1523 Rebsamen Park Rd • Little Rock 501-663-0460 • 10:00 - 5:30 Mon - Sat

Which past “Big Brother” cast member did you like most or least: I liked Janelle and Dr. Will. Finish this sentence: “My life’s motto is . . .”: Never regret anything that made you smile.


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Is there anything else you want the fans to know about you: I am so much more than meets the eye! I look like a typical blonde from the south, but I’ve got a lot of spice to my personality. I’m a good mix of Chelsea Handler and Martha Stewart.

I t Takes An Army T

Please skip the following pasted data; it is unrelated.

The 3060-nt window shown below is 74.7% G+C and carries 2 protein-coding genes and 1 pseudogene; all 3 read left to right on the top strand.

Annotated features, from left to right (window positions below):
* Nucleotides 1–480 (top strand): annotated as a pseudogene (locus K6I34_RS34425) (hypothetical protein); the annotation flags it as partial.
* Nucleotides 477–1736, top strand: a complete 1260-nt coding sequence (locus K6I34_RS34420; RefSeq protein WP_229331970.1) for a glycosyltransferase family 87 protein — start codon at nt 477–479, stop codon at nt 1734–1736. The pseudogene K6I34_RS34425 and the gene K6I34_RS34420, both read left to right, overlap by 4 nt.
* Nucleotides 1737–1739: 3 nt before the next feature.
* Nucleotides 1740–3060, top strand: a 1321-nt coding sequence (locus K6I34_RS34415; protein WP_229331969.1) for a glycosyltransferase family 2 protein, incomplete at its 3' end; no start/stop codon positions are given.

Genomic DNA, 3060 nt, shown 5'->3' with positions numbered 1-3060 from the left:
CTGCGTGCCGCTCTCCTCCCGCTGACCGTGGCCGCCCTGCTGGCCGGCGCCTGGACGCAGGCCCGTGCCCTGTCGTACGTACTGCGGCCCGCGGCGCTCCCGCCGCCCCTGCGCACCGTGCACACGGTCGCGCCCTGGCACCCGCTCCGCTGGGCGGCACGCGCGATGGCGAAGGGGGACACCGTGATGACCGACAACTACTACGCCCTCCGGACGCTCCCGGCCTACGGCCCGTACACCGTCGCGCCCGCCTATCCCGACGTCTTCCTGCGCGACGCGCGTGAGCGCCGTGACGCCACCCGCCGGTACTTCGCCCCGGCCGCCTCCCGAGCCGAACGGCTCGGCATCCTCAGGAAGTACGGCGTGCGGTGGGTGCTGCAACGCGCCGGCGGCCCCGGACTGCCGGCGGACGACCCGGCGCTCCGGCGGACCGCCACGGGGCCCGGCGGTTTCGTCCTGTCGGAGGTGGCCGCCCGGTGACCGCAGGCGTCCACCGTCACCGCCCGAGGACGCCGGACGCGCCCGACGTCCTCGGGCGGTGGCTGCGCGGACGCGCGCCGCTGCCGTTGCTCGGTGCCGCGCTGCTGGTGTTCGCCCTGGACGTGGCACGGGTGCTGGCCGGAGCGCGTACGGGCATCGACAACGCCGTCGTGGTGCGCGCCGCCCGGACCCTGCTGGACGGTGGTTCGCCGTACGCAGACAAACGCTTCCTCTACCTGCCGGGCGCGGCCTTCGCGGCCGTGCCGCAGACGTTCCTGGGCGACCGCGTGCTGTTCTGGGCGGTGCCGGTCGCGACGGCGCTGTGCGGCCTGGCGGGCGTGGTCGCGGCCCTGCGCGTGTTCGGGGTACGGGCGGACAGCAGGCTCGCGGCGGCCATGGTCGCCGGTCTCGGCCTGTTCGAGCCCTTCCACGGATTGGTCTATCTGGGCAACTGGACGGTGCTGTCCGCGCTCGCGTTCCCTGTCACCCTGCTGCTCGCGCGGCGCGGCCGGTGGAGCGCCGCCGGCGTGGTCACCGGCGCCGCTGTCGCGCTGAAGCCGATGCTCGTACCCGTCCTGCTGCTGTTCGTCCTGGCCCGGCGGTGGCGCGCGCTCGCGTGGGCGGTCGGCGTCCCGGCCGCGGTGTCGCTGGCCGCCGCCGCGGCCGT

he Salvation Army is more than red kettles, chiming bells and devoted ringers. For over 100 years, this army of volunteers has extended its love, service and active care to benefit ravaged communities, disaster areas and homeless shelters. They, and their auxiliary, are constantly and visibly “doing the most good.” When we citizens help the many causes of the Salvation Army, we take direct aim at fulfilling the basic needs of the tired, the poor and the huddled masses everywhere. It is my distinct pleasure to host this year’s Autumn Runway fashion luncheon and fundraiser, to be held at Embassy Suites on October 28th. The amazing faithful of the Salvation Army Auxiliary will enthusiastically exhibit fall fashions from generous local merchants such as Barbara Graves, Faux Pas, Pinky Punky and others. The funds raised at this lovely event will fuel the Salvation Army’s good deeds for many months to come. We want everyone to come join the fun! Speaking personally, the Salvation Army has been an admirable cause my family has embraced for many decades. My grandmother saved a delicate invitation to a fundraiser for the Salvation Army from 1926 and shared it with me when I was a young girl. In her words, “”The Salvation Army staff and auxiliary deserve our help in every way. They go where no other organization goes, and they do not ever shrink from the worst of circumstances. It’s more than a few coins in their kettles. Our family has been rescued by these fine folks, and we will support them—always.” Join me, our models, our auxiliary and our community in helping our Salvation Army. The Autumn Runway will be just one of our many chances to show support and gratitude.